Trying to pick a favorite movie is like trying to pick a favorite food: there are just too many favorites from which to choose. But if you narrow the field to movies with great automobile presence, it starts to be easier to pare one’s selections. There are lots of great movies which showcase cars and have great chase scenes, but two of my favorite are C’était un Rendezvous by Claude Lelouche, and John Frankenheimer’s Ronin.
I discovered Ronin in the late 1990s. Our family had been making due with a 20” television, and with the advent of larger, flat and 16:9 screens, we decided it might be time to update a bit. I went into the Tweeter store (Tweeter, before its demise, had long been on my list of favorite retailers) in Harvard Square (or HV2, as the Tweeter insiders referred to the location) to explore what was new in television. As I went from screen to screen, some conventional tube, some projection, I came to a widescreen television that caught my attention; not because of the quality of the picture, but because there was a BMW tearing through Paris, being chased by a Peugeot driven by Robert DeNiro with Jean Reno at his side. I was transfixed. A salesman came by, saw my interest, and offered to start the scene again. I think we watched it another time or two, and finally I asked him what it was. I left Tweeter knowing two things: I was going to buy a widescreen television, and I was going to buy Ronin. Within weeks I had both.
Watching the entire movie brought additional surprises. More cool chase scenes, and lots of views of Paris and Nice. That would have done it for me right there. But there was more. In fact, this movie had everything going for it: directed by John Frankenheimer, screenplay by David Mamet, starring Robert DeNiro, Jean Reno (my favorite French tough-guy actor), Natascha McElhone and automotive stars including a BMW M5, Audi S8, a Mercedes 6.9, and a Citroën XM. Intrigue, fire-fights, deception, betrayal, and yes, the fabulous chase scenes, all make for a delightful cinematic escape.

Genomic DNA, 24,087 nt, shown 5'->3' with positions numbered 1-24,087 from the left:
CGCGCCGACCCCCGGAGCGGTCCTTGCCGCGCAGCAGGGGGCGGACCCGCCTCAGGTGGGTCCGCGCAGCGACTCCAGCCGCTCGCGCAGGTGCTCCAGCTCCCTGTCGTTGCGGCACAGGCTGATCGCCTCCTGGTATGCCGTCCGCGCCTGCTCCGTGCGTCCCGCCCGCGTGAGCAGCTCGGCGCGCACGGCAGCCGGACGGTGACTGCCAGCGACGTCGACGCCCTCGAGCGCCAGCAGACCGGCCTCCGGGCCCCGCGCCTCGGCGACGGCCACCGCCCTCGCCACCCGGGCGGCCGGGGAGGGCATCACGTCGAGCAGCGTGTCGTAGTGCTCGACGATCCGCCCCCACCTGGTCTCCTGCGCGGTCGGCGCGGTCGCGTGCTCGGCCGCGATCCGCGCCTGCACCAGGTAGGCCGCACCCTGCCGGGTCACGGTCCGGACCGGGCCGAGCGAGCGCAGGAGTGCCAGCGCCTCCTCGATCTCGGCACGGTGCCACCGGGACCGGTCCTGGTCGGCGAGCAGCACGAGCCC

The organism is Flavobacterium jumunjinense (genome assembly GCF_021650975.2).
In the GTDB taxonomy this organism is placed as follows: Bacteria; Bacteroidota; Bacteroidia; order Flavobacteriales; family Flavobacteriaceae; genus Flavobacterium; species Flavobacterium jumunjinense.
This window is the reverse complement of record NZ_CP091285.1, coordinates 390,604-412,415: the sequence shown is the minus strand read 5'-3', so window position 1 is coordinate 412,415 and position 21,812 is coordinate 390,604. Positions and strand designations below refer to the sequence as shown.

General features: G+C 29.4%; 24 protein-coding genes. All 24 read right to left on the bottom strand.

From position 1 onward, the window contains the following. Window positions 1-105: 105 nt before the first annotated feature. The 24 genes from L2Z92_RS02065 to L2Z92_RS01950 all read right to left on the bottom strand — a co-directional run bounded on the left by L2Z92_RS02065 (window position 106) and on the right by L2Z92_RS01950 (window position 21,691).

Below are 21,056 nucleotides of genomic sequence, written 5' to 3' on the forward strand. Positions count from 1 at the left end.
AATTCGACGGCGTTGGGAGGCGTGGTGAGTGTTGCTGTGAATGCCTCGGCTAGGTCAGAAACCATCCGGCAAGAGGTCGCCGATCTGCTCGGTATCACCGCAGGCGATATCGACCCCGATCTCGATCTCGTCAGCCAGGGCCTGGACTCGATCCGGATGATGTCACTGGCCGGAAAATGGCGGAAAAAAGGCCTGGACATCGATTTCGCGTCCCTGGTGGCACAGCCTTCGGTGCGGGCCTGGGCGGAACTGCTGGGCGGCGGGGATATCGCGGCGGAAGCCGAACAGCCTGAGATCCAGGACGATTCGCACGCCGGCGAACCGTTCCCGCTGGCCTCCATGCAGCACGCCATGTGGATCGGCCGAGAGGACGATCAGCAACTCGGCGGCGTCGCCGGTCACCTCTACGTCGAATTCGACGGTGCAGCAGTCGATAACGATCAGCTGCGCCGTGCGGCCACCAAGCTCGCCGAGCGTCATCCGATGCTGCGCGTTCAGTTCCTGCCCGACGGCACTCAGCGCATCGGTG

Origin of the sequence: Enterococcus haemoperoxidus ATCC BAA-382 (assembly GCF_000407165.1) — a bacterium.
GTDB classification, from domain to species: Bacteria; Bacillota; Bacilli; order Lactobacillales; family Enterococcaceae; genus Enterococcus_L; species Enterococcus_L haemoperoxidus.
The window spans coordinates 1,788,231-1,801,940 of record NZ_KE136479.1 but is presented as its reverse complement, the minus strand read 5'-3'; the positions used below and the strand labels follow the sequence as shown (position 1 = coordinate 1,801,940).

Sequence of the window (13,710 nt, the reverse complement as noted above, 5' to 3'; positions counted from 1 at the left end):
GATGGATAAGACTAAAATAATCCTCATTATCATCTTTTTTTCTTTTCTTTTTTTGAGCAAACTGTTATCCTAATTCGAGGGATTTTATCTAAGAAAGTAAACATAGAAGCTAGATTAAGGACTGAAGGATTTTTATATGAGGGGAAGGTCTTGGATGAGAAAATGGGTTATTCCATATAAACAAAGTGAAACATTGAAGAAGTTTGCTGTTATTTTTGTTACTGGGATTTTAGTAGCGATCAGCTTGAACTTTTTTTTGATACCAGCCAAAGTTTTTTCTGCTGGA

If one knows Paris, there is some humor in watching the BMW chase scene. While the scenes flow nicely together, when one studies the locations of various scenes, which as sewn together look contiguous, they create a path through Paris which would be impossible to navigate without the aid of worm holes. This was pointed out to me by my cousin, Jean-Philippe, who grew up in the 8th Arrondissement and knows Paris even better than I do. Of course, once I realized this, I spent too much time figuring out the hopscotch, when I should have just enjoyed the show. Some things you just shouldn’t over think!
Here’s a teaser, the scene that first got my attention. Watch it here if you’d like. But do yourself a favor—go find Ronin and watch it on a big screen with a great sound system.
C’était un Rendezvous (1976) is a different sort of film. Nine minutes long. No actors. No dialogue. Even the car which is the star never appears on screen. The premise is simple: a car is driven through Paris from the Boulevard Périphérique / Porte Dauphine to the steps of Sacré Coeur, in under nine minutes. One take. No edits. One camera, mounted on the front bumper of the unseen car. The opening has a statement which declares that no tricks or acceleration of the action were used in creating the film.
If you’ve never scene C’était un Rendezvous, hang on. I have not seen it in DVD, but even on the small screen it is breath-taking. If you don’t know about the movie, don’t read about it first. You’ll have lots of curiosity, as I did, and if you research too hard and long, you may walk away a bit disappointed when you discover the “man behind the curtain.” There is great legend and debate surrounding this film. What was the car? Who was the driver? Was Lelouche really arrested after the first screening? Who cares? Just watch the film! If you’ve ever driven in Paris, you’ll be especially impressed. The making of C’était un Rendezvous was perhaps the most egregiously irresponsible and sociopathic act (try counting the red lights which are blown through) ever taken by a film maker. Even knowing now that nobody was hurt or killed, can we imagine that anyone would ever have the insane creative courage to do something like this again?